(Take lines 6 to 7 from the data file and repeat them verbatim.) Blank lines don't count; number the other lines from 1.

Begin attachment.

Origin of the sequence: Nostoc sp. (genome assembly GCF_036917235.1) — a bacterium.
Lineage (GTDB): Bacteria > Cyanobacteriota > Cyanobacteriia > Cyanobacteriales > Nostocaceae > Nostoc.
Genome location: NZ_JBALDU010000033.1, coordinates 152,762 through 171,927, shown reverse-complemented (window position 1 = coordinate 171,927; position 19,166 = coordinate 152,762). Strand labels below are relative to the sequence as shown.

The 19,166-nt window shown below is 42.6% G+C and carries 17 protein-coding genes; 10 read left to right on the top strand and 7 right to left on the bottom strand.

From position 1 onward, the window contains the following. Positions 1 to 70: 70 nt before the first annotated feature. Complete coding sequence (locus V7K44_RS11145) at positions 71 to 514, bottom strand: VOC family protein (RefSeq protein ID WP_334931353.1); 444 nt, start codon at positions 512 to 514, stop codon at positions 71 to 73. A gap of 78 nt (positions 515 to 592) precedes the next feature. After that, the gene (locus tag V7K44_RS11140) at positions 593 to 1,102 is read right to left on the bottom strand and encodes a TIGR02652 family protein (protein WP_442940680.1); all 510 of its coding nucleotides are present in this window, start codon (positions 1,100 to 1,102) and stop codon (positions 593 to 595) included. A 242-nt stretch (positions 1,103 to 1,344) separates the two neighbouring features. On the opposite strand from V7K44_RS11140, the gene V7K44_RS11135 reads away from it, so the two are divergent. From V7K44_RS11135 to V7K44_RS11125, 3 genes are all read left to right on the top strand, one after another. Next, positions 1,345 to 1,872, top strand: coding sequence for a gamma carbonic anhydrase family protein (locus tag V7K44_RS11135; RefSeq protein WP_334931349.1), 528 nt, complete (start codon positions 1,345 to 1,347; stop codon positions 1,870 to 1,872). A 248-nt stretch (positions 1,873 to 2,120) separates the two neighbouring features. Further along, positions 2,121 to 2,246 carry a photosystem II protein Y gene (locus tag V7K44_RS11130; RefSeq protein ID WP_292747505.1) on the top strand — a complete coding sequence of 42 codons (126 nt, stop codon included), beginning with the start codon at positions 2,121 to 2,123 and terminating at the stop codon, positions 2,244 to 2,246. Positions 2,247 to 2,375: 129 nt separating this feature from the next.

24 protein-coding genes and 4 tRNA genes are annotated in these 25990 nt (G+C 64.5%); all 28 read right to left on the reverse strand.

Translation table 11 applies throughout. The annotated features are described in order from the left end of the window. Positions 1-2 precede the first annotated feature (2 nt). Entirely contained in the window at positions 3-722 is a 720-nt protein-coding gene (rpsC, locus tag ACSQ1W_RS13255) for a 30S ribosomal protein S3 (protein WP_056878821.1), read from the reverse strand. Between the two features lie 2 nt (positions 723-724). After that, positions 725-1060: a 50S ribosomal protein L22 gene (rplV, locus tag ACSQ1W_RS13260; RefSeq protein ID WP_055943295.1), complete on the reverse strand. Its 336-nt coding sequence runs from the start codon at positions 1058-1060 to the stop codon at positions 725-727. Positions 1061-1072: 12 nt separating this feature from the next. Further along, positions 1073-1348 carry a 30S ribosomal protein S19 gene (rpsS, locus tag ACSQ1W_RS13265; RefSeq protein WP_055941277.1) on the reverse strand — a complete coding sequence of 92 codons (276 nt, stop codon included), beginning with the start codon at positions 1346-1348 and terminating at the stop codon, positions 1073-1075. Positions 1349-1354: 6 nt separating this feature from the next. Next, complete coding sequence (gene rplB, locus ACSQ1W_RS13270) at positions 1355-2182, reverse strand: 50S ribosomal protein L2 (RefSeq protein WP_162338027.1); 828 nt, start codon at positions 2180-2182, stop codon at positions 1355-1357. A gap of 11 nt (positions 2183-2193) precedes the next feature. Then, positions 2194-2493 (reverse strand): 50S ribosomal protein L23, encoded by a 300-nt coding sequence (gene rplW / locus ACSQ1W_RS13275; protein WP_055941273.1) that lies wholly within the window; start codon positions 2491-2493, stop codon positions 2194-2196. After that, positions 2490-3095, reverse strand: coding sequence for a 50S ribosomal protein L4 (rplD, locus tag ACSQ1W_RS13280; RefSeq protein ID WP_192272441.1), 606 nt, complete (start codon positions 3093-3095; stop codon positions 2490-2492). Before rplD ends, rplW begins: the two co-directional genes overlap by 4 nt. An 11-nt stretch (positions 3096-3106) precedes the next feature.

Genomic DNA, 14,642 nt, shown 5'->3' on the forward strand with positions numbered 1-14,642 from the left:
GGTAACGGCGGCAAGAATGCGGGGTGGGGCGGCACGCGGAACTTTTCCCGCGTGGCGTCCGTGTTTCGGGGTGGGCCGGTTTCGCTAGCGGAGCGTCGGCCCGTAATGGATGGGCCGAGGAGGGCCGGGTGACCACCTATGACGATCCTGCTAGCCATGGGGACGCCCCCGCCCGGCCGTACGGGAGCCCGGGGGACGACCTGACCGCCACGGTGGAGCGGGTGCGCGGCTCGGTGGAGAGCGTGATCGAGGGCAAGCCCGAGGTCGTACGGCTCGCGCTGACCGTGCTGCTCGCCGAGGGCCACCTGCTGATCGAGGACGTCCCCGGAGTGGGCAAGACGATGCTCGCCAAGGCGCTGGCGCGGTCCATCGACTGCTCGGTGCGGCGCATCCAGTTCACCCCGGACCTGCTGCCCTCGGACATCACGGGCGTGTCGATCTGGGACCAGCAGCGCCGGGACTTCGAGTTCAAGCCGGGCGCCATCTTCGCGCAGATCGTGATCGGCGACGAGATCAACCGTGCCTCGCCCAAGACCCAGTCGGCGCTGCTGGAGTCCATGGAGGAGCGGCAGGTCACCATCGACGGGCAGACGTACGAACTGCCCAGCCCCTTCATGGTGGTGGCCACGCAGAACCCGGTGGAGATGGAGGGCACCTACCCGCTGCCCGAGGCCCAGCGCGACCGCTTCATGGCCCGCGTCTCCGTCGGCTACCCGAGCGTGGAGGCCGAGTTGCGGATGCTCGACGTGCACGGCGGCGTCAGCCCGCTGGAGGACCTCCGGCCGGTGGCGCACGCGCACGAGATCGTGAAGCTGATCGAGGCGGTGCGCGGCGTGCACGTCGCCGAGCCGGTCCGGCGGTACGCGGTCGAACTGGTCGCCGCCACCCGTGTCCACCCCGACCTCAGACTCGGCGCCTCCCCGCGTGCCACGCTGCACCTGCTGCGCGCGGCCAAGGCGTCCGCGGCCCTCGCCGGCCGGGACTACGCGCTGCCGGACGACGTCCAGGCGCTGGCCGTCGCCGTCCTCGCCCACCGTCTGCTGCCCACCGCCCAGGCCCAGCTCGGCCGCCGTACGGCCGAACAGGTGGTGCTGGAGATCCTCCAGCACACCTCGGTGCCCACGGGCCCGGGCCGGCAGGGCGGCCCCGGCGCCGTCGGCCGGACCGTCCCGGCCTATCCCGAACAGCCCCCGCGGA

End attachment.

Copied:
24 protein-coding genes and 4 tRNA genes are annotated in these 25990 nt (G+C 64.5%); all 28 read right to left on the reverse strand.

Translation table 11 applies throughout. The annotated features are described in order from the left end of the window. Positions 1-2 precede the first annotated feature (2 nt). Entirely contained in the window at positions 3-722 is a 720-nt protein-coding gene (rpsC, locus tag ACSQ1W_RS13255) for a 30S ribosomal protein S3 (protein WP_056878821.1), read from the reverse strand. Between the two features lie 2 nt (positions 723-724). After that, positions 725-1060: a 50S ribosomal protein L22 gene (rplV, locus tag ACSQ1W_RS13260; RefSeq protein ID WP_055943295.1), complete on the reverse strand. Its 336-nt coding sequence runs from the start codon at positions 1058-1060 to the stop codon at positions 725-727. Positions 1061-1072: 12 nt separating this feature from the next. Further along, positions 1073-1348 carry a 30S ribosomal protein S19 gene (rpsS, locus tag ACSQ1W_RS13265; RefSeq protein WP_055941277.1) on the reverse strand — a complete coding sequence of 92 codons (276 nt, stop codon included), beginning with the start codon at positions 1346-1348 and terminating at the stop codon, positions 1073-1075. Positions 1349-1354: 6 nt separating this feature from the next. Next, complete coding sequence (gene rplB, locus ACSQ1W_RS13270) at positions 1355-2182, reverse strand: 50S ribosomal protein L2 (RefSeq protein WP_162338027.1); 828 nt, start codon at positions 2180-2182, stop codon at positions 1355-1357. A gap of 11 nt (positions 2183-2193) precedes the next feature. Then, positions 2194-2493 (reverse strand): 50S ribosomal protein L23, encoded by a 300-nt coding sequence (gene rplW / locus ACSQ1W_RS13275; protein WP_055941273.1) that lies wholly within the window; start codon positions 2491-2493, stop codon positions 2194-2196. After that, positions 2490-3095, reverse strand: coding sequence for a 50S ribosomal protein L4 (rplD, locus tag ACSQ1W_RS13280; RefSeq protein ID WP_192272441.1), 606 nt, complete (start codon positions 3093-3095; stop codon positions 2490-2492). Before rplD ends, rplW begins: the two co-directional genes overlap by 4 nt. An 11-nt stretch (positions 3096-3106) precedes the next feature.